- Learn about thought leaders in the industry and engage with them. For instance, in working with our client, HT Engineering, we leverage this tactic to not only engage with other thought leaders (both individuals and companies), but also share relevant content with our followers. Sometimes a simple organic post on LinkedIn can go a long way in joining the conversation. Here is an example of a post that shares an article written by another firm, but still provides value to the company’s followers.
3. Target them
The most popular tactic that comes to mind when thinking about getting in front of your ideal client is paid media – specifically on LinkedIn. When working with professional services firms, this is a common tactic that we leverage because our clients have a pretty good idea of the types of companies and people they are trying to do business with. Remember the firmographics and demographics that Jason talked about in his last article—Defining Your Ideal Client?
LinkedIn is notorious for having some of the best B2B demographic targeting features in the paid media space. You can use things like Location, Job Title, Industry, Company Size, Education Level, and more. The best place to start is with your current client base—often you want to talk to people who have the same or similar roles as your current clients. So, build an audience based on your current clients by asking yourself these questions:
- Have we ever worked with international companies, can we do that, or do we need to stay local?
- What industry do they work in?
- Do we need to be talking with C-suite individuals at firms, or Directors and Managers?
- Can we work with a firm that is 500+ employees, or are we better served working with firms that are 50-100 employees?
These are just a few of the questions you should ask yourself.
Once you have your audience defined, the fun part starts. Inside of LinkedIn you can leverage a couple of different tactics to get in front of your ideal client—Ad segments and LinkedIn Sales Navigator.
- Ad Segments – this allows you to target an audience group with relevant content that they will be interested in reading. Remember when I said earlier that we aren’t going to have the same SEO and content strategy for PE firms that we do for Supply Chain Managers? The same applies here. Those should be two different ad segments because they are two different audiences. For example, take a look at this LinkedIn Lead Gen ad we are running for our partners at Dploy Solutions right now. What you see is an ad with language specifically crafted for our targeted audience (job titles, website visitors, company size, etc.) with a content asset that is relevant to them—in this case, a demo video.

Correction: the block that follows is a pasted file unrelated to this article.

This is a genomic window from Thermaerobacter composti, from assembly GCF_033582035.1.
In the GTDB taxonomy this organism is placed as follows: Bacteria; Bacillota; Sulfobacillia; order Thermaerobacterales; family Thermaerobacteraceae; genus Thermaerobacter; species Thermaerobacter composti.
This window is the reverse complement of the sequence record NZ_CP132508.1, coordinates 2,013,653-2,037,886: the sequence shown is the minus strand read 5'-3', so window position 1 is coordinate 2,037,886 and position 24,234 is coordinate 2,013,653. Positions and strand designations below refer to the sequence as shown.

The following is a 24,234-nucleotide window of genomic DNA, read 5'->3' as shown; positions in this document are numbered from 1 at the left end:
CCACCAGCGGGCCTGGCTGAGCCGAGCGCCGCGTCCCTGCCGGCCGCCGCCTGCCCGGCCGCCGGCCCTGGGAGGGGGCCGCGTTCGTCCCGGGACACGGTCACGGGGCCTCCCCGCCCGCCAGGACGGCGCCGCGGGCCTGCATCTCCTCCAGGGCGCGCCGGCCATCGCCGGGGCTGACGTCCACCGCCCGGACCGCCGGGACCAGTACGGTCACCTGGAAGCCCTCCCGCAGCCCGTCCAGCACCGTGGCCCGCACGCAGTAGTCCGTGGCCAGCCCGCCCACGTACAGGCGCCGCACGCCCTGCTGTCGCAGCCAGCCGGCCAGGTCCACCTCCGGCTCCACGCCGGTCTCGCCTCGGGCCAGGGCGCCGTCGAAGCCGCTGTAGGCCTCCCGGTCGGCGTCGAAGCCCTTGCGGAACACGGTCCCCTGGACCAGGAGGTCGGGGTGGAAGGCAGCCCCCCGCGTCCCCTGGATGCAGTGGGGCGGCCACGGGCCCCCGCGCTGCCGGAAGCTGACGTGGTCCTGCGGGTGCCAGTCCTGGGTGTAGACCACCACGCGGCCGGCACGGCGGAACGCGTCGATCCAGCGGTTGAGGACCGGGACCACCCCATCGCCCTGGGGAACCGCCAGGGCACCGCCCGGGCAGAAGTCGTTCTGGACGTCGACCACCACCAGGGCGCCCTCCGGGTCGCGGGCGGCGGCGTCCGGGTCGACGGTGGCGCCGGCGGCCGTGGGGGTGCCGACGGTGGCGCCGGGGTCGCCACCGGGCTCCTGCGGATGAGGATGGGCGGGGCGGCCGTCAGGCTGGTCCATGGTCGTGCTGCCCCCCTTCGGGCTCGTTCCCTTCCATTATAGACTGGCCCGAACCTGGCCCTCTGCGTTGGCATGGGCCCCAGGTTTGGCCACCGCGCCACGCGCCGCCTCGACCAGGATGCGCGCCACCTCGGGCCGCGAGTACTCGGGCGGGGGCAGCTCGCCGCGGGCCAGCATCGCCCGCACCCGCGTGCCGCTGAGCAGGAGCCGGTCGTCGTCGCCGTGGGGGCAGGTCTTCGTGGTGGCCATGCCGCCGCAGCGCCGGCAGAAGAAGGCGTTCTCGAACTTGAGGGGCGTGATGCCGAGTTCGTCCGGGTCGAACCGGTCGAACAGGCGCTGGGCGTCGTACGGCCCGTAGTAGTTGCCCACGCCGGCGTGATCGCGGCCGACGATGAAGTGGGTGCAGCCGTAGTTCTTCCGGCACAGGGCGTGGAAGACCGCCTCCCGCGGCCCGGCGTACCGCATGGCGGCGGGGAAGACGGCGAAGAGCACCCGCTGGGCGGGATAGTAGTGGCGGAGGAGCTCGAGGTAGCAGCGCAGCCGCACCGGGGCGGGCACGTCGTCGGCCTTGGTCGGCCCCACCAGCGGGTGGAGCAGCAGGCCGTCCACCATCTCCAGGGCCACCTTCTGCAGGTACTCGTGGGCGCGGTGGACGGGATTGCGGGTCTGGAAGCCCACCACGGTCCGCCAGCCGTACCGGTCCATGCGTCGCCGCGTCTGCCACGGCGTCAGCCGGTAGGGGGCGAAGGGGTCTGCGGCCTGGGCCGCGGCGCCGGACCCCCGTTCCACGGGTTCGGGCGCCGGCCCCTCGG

- LinkedIn Sales Navigator – When you see the word sales, most people think of a phone call, email or conversation of sorts, something one-to-one. LinkedIn Sales Navigator allows you to do just that. You can define your audience and do direct outreach with LinkedIn messaging. You can use Sales Navigator to build prospect lists, grow your network, and make introductions. It tends to be most effective when you have useful, high value content to share. This could be things like a relevant article you just wrote, or a link to a demo video if you have a product-enabled service. Because if you do not provide value, you are just a random person reaching out for no reason—we all know somebody usually wants something when they reach out on LinkedIn, so at least provide value first.
If you’re going to successfully leverage digital marketing in your firm you have to develop a clear understanding of who you’re hoping to attract and a keen sense of where to find them. From there you can start to identify a variety of campaign strategies to bring them to the door. I hope this article helps you get started on the latter.
It can be intimidating, I know. Whether it is budget constraints, not knowing where to start, or not knowing what is possible—you might feel lost. If you are feeling lost, contact us for help.